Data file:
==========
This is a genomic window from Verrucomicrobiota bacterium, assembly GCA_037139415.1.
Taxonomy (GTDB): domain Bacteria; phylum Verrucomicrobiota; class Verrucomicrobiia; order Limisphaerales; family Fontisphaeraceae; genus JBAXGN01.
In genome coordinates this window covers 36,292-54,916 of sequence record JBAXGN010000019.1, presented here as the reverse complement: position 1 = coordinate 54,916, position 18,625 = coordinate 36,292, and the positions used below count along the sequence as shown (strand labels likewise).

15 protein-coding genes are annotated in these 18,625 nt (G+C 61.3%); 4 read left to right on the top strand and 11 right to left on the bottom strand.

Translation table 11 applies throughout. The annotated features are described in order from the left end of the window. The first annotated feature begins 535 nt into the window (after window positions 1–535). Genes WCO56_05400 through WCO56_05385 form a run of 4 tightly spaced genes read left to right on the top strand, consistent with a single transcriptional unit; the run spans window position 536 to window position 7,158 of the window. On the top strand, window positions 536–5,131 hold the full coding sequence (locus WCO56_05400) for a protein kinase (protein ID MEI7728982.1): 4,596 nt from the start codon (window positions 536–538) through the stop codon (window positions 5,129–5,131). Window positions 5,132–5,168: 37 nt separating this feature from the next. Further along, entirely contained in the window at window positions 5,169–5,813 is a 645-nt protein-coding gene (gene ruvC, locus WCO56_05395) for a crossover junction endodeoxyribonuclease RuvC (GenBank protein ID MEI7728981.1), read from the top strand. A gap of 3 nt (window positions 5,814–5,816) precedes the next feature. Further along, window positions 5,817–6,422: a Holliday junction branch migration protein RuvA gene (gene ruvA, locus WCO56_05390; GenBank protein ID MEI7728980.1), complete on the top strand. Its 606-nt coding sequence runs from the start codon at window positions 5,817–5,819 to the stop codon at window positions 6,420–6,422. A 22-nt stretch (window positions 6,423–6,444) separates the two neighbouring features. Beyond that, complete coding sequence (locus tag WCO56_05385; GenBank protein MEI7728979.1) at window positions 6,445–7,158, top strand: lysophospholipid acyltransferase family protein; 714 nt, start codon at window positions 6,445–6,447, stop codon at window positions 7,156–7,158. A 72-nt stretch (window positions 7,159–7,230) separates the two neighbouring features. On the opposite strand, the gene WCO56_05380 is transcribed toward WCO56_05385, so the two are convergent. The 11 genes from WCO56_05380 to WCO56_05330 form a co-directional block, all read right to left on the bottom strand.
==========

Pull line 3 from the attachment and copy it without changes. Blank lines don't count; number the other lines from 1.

In genome coordinates this window covers 36,292-54,916 of sequence record JBAXGN010000019.1, presented here as the reverse complement: position 1 = coordinate 54,916, position 18,625 = coordinate 36,292, and the positions used below count along the sequence as shown (strand labels likewise).